Texts: Isaiah 6:1-8 + Psalm 138 + 1 Cor. 15:1-11 + Luke 5:1-11
Good morning, and hello. It’s the first day of something new, for all of us. For some of you this will be the day you look back on as your first day of seminary. For me, despite a little bit of work behind the scenes, standing in this pulpit before this assembly feels like the first day of a new call. For others, for people who have worked and studied and taught here for years, this may not feel so new — and yet it is still the beginning of something new. This group of people has never been here before. This moment in time, in our own lives, in the life of the nation, in the life of the planet and the environment, this moment is new and will demand something new of us.
Being open to something new is actually quite challenging. Each of us has been shaped by lifetimes of patterned interactions, each of us has survived countless traumas, and each of us has learned how to read the room and assess the situation so that we can prepare ourselves, position ourselves, defend ourselves based on what has happened in the past.
When Jesus meets Simon Peter in the gospel of Luke, Simon has just recently survived a trauma. His mother-in-law had been sick with a high fever, which Jesus had cured. In response, people began to bring to him “all those who were sick with various kinds of diseases” and Jesus cured the sick and expelled the demons that plagued them. So when Jesus encounters Simon again by the lake at the end of a long night of work, at the dawn of a new day, they have just a bit of history, which might explain why Simon is willing to carry him out onto the waters.
I suspect each of us has a story like Simon Peter’s, something in our past that might explain why we’ve taken this first step, why we’ve loaned Jesus the little boats we call our lives, why we’ve been willing to set out from the shorelines of the comfortable and the familiar. Those are the stories I’m looking forward to hearing as we get to know each other. When did Jesus enter your home? Who did he heal? What spirits have been cast out for the sake of your liberation? What is it in your past encounters with God that prepared you to say yes when the invitation came for you to “put out a little way from the shore”?
Those back stories form the beginning of our call stories, which we all have. I remember the first time I shared with my father my sense that I might have a call to ministry. I was fourteen years old and we were out walking the dog, talking through the events of the day. To me, it felt momentous to say out loud this dawning suspicion that had been growing inside me, that I thought God was calling me to ministry. My dad quickly affirmed my sense of call by reminding me that we are all called to ministry — that vocation is the consequence of baptism. To set out on these waters is to begin to say yes to the life God is living through each one of us.
Sitting in that boat with Jesus, that’s where I imagine we are this morning. I feel the boat rocking beneath me as the waves roll into the shore. Two weeks ago it was the riots in Charlottesville, with their unapologetic defense of white nationalism. This past weekend it was racist, neo-Nazi graffiti spray painted on garages and sidewalks in front of schools and churches near my home on the north side of Chicago in a neighborhood called Lincoln Square. Someone spray painted the sidewalk in front of the entrance to a church recently served by a graduate of this seminary with the words, “diversity is white genocide.” I immediately thought about all of you, this moment we’re living in, this long shameful history we’ve inherited, this movement we’re building, the places you will be sent.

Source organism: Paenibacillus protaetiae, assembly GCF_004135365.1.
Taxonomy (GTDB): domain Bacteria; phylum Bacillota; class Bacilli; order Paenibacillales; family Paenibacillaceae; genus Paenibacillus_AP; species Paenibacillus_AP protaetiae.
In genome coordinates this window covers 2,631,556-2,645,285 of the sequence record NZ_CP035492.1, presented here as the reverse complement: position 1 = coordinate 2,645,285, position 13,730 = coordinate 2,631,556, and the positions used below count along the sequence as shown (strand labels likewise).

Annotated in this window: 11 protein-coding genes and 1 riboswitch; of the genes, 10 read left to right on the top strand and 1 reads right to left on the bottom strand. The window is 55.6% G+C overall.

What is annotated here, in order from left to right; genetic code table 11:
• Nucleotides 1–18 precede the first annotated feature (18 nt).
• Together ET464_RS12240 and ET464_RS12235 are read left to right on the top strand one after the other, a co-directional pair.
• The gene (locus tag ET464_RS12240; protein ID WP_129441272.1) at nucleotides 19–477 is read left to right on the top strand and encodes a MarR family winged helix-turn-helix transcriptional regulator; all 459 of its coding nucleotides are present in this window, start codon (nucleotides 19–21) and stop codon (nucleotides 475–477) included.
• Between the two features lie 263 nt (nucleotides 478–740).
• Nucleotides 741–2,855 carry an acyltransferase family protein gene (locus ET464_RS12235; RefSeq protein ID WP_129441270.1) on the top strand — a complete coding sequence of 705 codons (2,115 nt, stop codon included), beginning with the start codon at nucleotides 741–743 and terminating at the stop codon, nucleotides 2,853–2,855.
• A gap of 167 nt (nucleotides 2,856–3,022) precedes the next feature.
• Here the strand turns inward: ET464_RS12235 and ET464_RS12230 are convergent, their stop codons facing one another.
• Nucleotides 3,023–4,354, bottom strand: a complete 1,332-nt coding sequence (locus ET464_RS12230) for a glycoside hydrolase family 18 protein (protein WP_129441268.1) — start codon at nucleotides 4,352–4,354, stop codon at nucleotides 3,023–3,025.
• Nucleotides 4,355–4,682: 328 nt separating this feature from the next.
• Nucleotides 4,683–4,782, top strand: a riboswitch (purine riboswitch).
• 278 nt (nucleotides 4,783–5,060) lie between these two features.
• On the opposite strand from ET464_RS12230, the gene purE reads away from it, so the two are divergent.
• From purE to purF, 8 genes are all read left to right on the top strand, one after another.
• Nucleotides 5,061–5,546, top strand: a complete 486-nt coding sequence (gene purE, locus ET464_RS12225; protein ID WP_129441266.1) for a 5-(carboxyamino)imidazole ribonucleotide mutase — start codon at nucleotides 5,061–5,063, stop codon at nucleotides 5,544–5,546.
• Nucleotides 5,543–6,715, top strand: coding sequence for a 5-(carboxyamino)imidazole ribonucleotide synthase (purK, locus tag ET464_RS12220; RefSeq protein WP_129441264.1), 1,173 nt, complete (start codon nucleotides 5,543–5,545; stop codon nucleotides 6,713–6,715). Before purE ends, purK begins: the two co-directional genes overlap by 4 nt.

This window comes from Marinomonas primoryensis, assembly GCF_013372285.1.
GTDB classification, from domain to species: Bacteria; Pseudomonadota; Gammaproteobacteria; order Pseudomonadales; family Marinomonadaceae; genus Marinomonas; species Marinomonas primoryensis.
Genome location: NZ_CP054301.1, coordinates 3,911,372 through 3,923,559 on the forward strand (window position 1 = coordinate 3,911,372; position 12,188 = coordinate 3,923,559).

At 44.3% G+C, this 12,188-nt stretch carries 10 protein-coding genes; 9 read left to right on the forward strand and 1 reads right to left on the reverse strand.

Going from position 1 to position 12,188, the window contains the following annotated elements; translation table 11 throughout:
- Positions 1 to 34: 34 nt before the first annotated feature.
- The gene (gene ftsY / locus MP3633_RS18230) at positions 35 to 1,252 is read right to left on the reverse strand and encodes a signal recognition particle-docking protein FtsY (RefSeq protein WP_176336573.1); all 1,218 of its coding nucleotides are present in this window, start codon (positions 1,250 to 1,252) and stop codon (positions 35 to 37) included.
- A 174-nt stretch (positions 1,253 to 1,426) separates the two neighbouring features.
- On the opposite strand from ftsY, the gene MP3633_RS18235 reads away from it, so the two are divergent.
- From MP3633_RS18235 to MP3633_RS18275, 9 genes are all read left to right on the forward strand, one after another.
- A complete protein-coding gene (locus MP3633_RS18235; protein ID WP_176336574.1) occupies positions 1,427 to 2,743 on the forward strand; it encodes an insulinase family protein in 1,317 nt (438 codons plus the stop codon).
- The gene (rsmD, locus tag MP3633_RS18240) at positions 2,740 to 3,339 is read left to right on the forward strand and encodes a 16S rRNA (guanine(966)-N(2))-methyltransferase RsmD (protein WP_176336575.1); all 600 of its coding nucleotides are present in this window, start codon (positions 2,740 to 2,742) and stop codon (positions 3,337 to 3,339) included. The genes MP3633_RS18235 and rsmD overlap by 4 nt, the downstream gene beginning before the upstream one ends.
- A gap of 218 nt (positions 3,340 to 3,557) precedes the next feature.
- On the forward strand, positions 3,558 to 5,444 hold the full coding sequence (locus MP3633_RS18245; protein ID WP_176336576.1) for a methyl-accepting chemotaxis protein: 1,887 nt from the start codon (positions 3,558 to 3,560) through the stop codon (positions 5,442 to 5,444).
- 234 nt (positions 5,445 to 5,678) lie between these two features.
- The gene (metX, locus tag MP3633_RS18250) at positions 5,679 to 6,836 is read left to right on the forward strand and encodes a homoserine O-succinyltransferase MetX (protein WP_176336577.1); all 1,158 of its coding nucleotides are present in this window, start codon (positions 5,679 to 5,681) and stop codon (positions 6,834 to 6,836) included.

In the Hebrew scripture reading, the prophet Isaiah recognizes that he is in the presence of the holy and his response is to say, “Woe is me! I am lost, for I am a man of unclean lips, and I live among a people of unclean lips; yet my eyes have seen the King, the Lord of hosts!” Peter says something similar, “Go away from me, Lord, for I am a sinful man.”
I wonder if you have stories like these to share as well. What is the confession you hold in your heart? Do you, like the prophet Isaiah and the apostle Peter, worry that you may not be good enough for what lies ahead? Are you scared of what people might think once they really get to know you? Do you wonder if you have what it takes to make it in the classroom, or in front of the candidacy committee, or at the faculty meeting? Do you struggle with the language of faith you’ve inherited? Do you struggle with the English language? Does your past make you an unlikely candidate for your future?
Do you feel those waves under the boat, rocking hard?
That is what it feels like to be living in the present. That is the new moment in which God can do a new thing. That uncertainty, that instability, that water is the place where God meets us and asks us to take a risk. To become more than we’ve ever been. Not the solid land of steady footing and familiar relationships — but the shifting, fluid, ocean of life.
This is the moment we let down our nets for a catch. In the coming days, weeks, months, years you will feel those nets fill with schools of fish. We ourselves will be filled with new ideas, new relationships, new visions for our future, new passions and commitments — so much so that it may become difficult to tell the fisher from the net from the fish. We will get caught up in each other’s nets, each other’s lives. It will be amazing.
But for now, at the beginning of this new day, as we look at one another and sense that something new is beginning, let us take comfort in the words Jesus spoke to Simon Peter, just before he asked him to do something that would change his life forever. He said, “do not be afraid.”
Do not be afraid.